(I previously submitted this question in its full form to Literature SE but later realized it most likely was not appropriate for this question)
In Joseph Conrad's short story Youth: A Narrative, Conrad writes
“The night was fine. In the morning a homeward-bound ship passed us hull down,—the first we had seen for months; but we were nearing the land at last, Java Head being about 190 miles off, and nearly due north. "
Researching the term "hull-down" I found Wikipedia describing it as a phenomenon "in which the curvature of the earth causes an approaching vessel to be first visible "sails-up".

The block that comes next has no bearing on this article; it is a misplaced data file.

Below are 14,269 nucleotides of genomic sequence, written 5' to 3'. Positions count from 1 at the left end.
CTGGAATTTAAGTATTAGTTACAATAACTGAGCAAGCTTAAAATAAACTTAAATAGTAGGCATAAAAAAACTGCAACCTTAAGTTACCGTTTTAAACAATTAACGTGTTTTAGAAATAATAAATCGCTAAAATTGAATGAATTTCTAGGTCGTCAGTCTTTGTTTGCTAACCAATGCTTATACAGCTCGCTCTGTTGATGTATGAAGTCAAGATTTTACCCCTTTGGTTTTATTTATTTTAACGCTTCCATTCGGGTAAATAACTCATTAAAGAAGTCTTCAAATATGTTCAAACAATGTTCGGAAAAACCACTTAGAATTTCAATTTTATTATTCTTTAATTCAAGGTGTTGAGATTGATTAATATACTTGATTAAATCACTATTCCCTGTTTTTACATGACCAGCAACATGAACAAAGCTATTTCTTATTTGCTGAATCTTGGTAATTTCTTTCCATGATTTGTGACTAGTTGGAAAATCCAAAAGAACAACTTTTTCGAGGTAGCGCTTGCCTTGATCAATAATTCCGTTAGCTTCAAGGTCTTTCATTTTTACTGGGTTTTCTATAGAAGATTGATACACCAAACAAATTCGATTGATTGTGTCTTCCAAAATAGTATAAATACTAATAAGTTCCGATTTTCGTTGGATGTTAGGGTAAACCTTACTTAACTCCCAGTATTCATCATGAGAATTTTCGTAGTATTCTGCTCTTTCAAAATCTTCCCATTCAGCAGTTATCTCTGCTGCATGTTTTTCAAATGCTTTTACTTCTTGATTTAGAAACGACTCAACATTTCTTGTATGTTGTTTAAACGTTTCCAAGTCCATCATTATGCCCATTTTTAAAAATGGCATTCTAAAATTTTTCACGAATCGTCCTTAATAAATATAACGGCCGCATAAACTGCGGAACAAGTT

Thus would this mean that as the protagonist's ship approached Java Head, that the home-bound ship would have appeared momentarily or continually on the periphery of the former's "ocean event horizon"(radius of maximum distance perceivable by sailors from their ship) as it travelled toward the bottom of Africa assumedly?
(Some additional context, England is referred to here as home, and so I'm assuming that that ship would be intending to travel the shortest distance home, and thus travelling to the bottom of Africa, despite this intent not being presented in the text. )